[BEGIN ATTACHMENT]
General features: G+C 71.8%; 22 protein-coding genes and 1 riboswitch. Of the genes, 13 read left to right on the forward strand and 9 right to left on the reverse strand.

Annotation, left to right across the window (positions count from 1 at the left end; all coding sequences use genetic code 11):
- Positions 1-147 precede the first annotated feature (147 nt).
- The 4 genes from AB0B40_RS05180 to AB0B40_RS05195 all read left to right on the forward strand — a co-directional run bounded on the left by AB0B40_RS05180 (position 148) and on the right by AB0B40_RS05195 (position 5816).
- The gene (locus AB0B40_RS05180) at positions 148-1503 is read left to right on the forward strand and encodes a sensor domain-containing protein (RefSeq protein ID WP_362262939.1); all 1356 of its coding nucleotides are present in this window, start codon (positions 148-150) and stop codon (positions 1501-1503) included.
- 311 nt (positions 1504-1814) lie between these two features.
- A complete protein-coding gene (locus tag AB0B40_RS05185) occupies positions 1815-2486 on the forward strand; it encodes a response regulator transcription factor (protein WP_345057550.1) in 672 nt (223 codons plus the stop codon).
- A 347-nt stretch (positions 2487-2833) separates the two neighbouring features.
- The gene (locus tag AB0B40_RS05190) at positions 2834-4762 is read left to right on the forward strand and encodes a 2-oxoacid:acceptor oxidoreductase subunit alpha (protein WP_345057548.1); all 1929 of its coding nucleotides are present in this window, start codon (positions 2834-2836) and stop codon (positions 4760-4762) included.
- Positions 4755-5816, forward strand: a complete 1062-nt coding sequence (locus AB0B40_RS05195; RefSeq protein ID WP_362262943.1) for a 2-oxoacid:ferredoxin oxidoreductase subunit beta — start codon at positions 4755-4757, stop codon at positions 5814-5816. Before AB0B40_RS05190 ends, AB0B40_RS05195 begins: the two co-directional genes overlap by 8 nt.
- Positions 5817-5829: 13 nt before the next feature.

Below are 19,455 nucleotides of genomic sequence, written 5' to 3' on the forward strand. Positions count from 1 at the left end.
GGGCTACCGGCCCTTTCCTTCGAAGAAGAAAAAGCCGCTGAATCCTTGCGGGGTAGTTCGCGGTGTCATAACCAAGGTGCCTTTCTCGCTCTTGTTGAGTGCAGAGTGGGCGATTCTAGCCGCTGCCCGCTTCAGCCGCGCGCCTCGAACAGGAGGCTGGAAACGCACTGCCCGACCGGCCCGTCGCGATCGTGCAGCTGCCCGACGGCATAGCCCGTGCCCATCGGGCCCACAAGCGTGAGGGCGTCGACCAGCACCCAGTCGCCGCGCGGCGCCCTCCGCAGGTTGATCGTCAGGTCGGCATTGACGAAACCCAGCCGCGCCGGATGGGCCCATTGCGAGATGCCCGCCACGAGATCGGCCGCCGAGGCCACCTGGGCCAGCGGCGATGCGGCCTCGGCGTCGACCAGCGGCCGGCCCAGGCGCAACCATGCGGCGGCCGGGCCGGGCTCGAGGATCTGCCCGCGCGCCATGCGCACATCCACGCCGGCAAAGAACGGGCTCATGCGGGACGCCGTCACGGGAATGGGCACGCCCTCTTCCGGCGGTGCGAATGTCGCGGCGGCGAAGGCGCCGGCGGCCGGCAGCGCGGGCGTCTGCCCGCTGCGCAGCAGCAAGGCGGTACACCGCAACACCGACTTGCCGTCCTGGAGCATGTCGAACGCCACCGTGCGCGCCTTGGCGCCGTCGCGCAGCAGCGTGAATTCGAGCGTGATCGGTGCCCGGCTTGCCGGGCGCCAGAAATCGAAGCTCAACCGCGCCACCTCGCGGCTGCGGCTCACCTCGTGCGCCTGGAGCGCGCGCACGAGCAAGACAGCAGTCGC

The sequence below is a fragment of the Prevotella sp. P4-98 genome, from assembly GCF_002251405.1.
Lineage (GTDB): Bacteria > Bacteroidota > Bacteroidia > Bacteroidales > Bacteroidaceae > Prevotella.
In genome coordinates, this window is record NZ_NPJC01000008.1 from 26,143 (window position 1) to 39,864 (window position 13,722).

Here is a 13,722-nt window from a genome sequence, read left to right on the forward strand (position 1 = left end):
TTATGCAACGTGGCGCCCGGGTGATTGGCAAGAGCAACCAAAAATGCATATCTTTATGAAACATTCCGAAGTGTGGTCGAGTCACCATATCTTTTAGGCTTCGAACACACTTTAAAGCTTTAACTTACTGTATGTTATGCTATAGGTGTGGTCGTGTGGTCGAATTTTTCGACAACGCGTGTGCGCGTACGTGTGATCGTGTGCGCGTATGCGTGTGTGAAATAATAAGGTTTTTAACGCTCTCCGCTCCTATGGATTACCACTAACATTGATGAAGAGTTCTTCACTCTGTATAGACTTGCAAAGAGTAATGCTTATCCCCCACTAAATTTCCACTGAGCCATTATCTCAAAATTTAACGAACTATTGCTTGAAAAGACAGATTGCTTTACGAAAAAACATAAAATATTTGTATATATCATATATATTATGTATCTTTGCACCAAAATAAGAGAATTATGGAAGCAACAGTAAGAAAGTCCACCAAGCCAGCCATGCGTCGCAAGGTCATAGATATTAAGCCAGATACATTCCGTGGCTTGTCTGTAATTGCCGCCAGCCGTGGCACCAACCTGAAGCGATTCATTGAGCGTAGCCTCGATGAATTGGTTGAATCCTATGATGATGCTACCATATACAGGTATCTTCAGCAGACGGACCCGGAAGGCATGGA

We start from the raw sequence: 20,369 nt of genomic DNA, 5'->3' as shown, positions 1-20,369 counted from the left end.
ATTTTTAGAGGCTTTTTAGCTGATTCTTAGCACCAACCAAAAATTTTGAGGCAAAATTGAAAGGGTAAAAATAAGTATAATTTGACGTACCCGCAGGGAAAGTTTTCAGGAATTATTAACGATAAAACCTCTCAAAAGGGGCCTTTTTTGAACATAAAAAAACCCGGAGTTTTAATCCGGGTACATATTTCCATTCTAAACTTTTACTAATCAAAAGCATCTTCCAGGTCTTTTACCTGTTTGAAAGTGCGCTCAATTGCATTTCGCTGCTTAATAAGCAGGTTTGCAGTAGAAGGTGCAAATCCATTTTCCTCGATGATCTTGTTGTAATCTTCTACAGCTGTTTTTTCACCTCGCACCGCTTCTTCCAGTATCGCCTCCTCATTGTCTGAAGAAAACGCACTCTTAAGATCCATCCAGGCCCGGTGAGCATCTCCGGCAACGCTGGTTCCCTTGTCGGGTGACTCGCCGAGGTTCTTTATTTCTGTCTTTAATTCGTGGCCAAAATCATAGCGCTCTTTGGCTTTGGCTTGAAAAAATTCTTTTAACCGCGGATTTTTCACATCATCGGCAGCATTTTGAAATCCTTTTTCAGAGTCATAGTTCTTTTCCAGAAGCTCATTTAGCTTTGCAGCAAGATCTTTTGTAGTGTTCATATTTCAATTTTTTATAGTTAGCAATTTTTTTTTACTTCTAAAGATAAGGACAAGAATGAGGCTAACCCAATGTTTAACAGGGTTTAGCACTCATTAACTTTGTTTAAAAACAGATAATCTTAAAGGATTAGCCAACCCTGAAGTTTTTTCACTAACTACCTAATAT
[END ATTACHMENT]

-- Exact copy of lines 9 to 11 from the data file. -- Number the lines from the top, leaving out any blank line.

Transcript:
- The gene (locus tag AB0B40_RS05190) at positions 2834-4762 is read left to right on the forward strand and encodes a 2-oxoacid:acceptor oxidoreductase subunit alpha (protein WP_345057548.1); all 1929 of its coding nucleotides are present in this window, start codon (positions 2834-2836) and stop codon (positions 4760-4762) included.
- Positions 4755-5816, forward strand: a complete 1062-nt coding sequence (locus AB0B40_RS05195; RefSeq protein ID WP_362262943.1) for a 2-oxoacid:ferredoxin oxidoreductase subunit beta — start codon at positions 4755-4757, stop codon at positions 5814-5816. Before AB0B40_RS05190 ends, AB0B40_RS05195 begins: the two co-directional genes overlap by 8 nt.
- Positions 5817-5829: 13 nt before the next feature.